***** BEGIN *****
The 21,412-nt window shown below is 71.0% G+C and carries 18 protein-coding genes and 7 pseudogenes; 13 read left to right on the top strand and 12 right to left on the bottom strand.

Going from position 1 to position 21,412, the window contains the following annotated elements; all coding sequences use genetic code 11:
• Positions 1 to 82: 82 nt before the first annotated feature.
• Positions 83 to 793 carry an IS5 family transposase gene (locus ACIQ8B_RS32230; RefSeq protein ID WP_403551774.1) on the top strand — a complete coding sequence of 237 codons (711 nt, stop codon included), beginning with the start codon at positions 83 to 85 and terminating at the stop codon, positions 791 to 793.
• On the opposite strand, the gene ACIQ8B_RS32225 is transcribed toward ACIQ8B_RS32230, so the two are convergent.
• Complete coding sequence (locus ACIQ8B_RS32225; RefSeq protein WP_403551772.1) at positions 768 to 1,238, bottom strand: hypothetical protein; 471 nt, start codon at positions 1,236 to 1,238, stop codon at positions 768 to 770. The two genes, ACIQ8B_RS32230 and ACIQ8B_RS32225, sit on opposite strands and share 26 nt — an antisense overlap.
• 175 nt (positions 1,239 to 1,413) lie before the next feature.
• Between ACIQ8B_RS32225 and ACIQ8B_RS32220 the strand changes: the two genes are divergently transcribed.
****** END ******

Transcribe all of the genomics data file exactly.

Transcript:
The 21,412-nt window shown below is 71.0% G+C and carries 18 protein-coding genes and 7 pseudogenes; 13 read left to right on the top strand and 12 right to left on the bottom strand.

Going from position 1 to position 21,412, the window contains the following annotated elements; all coding sequences use genetic code 11:
• Positions 1 to 82: 82 nt before the first annotated feature.
• Positions 83 to 793 carry an IS5 family transposase gene (locus ACIQ8B_RS32230; RefSeq protein ID WP_403551774.1) on the top strand — a complete coding sequence of 237 codons (711 nt, stop codon included), beginning with the start codon at positions 83 to 85 and terminating at the stop codon, positions 791 to 793.
• On the opposite strand, the gene ACIQ8B_RS32225 is transcribed toward ACIQ8B_RS32230, so the two are convergent.
• Complete coding sequence (locus ACIQ8B_RS32225; RefSeq protein WP_403551772.1) at positions 768 to 1,238, bottom strand: hypothetical protein; 471 nt, start codon at positions 1,236 to 1,238, stop codon at positions 768 to 770. The two genes, ACIQ8B_RS32230 and ACIQ8B_RS32225, sit on opposite strands and share 26 nt — an antisense overlap.
• 175 nt (positions 1,239 to 1,413) lie before the next feature.
• Between ACIQ8B_RS32225 and ACIQ8B_RS32220 the strand changes: the two genes are divergently transcribed.